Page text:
Talking about the off possibility of extracting our own oil has OPEC producing like never before - yet we are told to believe that drilling here and now won’t accomplish anything.
That should have been
OPEC (Saudi Arabia) Hates the Ruskies and will increase output if the Bear is on the Move.
They want to kill off political support for American domestic exploration. These are enormous investments - with a slim profit margin, uncertainty in the underlying market price will shift investment to other (more profitable, or less risky) areas. OPEC will do everything it can to control the global oil supply, including these sorts of transparent supply manipulations. Every other source that joins the market is a threat to the Oil Weapon. The more diverse the supply, the better off we all are (save for OPEC).
The interesting thing I’ve seen here in Ohio is that as the price per barrel has continued to drop, the actual price at the pump has crept back up about 8 cents a gallon. Might be strictly anecdotal, but I get the feeling the retailers don’t want us to get back under $3.50 a gallon.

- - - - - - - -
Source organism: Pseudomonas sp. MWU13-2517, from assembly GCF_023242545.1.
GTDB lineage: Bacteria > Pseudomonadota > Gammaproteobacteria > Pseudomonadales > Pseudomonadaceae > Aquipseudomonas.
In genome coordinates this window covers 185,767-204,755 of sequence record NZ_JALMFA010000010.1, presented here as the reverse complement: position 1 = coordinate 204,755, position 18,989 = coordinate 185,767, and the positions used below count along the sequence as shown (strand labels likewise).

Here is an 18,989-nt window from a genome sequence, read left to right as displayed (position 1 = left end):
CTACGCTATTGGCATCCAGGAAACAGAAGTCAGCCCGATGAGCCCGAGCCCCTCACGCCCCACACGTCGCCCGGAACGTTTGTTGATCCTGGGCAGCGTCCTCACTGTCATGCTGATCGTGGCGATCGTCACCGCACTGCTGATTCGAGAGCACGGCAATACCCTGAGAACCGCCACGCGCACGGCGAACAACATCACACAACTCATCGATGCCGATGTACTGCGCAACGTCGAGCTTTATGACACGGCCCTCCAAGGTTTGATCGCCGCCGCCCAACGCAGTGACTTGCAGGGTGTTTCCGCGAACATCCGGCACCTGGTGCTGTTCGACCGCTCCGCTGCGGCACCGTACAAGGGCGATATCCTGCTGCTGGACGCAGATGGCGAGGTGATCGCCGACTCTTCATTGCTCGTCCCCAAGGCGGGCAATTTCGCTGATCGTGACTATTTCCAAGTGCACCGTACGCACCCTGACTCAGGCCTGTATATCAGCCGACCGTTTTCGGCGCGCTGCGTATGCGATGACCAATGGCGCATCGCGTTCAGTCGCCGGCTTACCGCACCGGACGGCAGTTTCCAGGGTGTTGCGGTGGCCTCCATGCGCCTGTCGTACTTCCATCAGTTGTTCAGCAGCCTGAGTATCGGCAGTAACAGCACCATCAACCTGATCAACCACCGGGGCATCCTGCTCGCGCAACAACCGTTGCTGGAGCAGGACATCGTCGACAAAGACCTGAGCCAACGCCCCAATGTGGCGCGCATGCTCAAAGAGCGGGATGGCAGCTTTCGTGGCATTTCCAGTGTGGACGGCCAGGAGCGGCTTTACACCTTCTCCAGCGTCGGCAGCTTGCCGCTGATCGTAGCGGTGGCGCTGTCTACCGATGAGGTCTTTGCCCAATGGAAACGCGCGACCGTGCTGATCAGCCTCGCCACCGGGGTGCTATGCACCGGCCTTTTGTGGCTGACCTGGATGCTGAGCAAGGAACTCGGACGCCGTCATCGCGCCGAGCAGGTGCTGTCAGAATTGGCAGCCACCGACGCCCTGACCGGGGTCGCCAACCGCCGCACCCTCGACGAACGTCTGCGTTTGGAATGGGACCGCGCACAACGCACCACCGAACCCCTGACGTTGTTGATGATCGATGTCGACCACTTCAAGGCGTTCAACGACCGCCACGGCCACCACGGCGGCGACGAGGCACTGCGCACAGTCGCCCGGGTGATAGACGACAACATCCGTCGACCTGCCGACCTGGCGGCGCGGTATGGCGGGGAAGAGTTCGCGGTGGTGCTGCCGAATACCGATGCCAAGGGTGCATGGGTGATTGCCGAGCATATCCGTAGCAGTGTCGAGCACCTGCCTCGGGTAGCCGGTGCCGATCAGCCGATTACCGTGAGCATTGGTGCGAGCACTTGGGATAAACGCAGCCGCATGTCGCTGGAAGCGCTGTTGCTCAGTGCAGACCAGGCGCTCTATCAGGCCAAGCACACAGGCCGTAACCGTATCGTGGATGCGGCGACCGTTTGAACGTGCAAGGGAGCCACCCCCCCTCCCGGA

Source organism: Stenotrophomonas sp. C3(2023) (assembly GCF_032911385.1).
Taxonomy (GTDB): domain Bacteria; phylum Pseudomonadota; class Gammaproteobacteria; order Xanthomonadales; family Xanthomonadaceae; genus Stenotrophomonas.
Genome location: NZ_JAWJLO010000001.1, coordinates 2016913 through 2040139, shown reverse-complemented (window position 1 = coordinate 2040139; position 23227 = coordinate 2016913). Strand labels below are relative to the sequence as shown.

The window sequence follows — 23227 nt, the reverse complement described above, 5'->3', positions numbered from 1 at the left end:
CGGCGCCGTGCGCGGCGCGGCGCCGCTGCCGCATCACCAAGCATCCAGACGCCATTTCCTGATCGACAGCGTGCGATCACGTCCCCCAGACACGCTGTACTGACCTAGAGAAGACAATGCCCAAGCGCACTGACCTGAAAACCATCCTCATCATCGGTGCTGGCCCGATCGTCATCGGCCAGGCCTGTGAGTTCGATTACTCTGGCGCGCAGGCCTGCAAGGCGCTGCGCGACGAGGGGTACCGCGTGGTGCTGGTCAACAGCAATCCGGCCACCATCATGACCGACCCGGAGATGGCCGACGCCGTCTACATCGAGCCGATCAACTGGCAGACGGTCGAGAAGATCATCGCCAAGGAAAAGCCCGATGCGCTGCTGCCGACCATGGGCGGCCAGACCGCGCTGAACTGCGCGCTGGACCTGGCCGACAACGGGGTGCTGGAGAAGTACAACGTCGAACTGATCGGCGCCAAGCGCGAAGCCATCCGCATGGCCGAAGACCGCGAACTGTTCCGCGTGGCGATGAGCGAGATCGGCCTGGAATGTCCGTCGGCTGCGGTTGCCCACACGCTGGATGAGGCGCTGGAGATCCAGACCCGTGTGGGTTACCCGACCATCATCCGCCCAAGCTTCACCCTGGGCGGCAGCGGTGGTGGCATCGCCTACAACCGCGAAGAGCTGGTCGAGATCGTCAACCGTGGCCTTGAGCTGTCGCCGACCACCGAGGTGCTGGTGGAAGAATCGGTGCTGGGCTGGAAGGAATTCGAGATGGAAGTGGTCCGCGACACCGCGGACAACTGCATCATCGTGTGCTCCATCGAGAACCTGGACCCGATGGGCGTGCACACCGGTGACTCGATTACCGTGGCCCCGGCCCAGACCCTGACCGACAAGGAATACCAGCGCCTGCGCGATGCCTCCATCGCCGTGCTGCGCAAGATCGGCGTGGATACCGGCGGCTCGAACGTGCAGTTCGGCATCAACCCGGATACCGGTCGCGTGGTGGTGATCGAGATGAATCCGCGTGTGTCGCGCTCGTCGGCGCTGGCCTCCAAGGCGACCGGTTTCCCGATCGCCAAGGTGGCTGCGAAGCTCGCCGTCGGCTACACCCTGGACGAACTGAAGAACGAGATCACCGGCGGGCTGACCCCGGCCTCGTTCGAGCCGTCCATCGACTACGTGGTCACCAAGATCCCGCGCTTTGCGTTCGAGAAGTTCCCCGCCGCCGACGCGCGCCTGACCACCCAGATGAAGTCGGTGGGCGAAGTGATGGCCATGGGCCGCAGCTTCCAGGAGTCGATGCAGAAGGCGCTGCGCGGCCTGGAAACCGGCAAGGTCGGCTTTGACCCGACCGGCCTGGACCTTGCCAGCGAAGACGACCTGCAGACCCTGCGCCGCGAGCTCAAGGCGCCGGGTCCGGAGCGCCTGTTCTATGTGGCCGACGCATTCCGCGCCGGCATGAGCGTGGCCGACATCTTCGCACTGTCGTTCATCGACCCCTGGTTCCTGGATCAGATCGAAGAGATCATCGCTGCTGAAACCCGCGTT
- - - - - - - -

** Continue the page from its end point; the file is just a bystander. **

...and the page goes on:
The Saudis upped their production, but of what? Probably heavy, high sulfur stuff that no one wants. It’ll sit there in tankers unsold.
Yes, we need production here and in friendly environs, but we could also use some refineries that can make stinky goop into something useful. There’s a lot of it around, and we might be able to get it cheap sooner than we’ll get any of our stuff out of the ground.
Gasoline prices are still too high.
“They want to kill off political support for American domestic exploration.”
Before the election.